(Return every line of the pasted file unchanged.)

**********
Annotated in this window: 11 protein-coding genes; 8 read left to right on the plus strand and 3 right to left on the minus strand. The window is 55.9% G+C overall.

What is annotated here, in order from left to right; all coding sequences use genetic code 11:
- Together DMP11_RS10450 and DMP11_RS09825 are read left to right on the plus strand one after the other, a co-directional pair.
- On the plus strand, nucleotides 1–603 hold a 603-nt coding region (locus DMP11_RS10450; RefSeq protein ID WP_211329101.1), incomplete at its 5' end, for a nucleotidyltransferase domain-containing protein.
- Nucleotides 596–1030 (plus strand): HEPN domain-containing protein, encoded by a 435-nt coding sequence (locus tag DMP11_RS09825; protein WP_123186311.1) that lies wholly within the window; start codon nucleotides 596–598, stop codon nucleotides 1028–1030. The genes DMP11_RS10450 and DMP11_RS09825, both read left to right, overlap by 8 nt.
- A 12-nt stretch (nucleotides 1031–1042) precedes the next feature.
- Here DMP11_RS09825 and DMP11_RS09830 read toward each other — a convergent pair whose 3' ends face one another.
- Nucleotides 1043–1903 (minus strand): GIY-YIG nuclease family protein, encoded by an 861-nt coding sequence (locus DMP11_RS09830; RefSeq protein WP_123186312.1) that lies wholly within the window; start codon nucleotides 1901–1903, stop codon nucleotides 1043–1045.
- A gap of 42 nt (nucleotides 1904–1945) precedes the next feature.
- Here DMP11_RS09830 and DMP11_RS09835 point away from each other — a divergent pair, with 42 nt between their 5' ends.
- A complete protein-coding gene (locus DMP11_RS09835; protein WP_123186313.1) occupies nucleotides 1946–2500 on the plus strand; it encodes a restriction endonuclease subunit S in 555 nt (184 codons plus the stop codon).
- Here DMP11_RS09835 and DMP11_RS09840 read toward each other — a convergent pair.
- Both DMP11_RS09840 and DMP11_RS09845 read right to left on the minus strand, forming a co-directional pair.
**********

Annotated in this window: 11 protein-coding genes; 8 read left to right on the plus strand and 3 right to left on the minus strand. The window is 55.9% G+C overall.

What is annotated here, in order from left to right; all coding sequences use genetic code 11:
- Together DMP11_RS10450 and DMP11_RS09825 are read left to right on the plus strand one after the other, a co-directional pair.
- On the plus strand, nucleotides 1–603 hold a 603-nt coding region (locus DMP11_RS10450; RefSeq protein ID WP_211329101.1), incomplete at its 5' end, for a nucleotidyltransferase domain-containing protein.
- Nucleotides 596–1030 (plus strand): HEPN domain-containing protein, encoded by a 435-nt coding sequence (locus tag DMP11_RS09825; protein WP_123186311.1) that lies wholly within the window; start codon nucleotides 596–598, stop codon nucleotides 1028–1030. The genes DMP11_RS10450 and DMP11_RS09825, both read left to right, overlap by 8 nt.
- A 12-nt stretch (nucleotides 1031–1042) precedes the next feature.
- Here DMP11_RS09825 and DMP11_RS09830 read toward each other — a convergent pair whose 3' ends face one another.
- Nucleotides 1043–1903 (minus strand): GIY-YIG nuclease family protein, encoded by an 861-nt coding sequence (locus DMP11_RS09830; RefSeq protein WP_123186312.1) that lies wholly within the window; start codon nucleotides 1901–1903, stop codon nucleotides 1043–1045.
- A gap of 42 nt (nucleotides 1904–1945) precedes the next feature.
- Here DMP11_RS09830 and DMP11_RS09835 point away from each other — a divergent pair, with 42 nt between their 5' ends.
- A complete protein-coding gene (locus DMP11_RS09835; protein WP_123186313.1) occupies nucleotides 1946–2500 on the plus strand; it encodes a restriction endonuclease subunit S in 555 nt (184 codons plus the stop codon).
- Here DMP11_RS09835 and DMP11_RS09840 read toward each other — a convergent pair.
- Both DMP11_RS09840 and DMP11_RS09845 read right to left on the minus strand, forming a co-directional pair.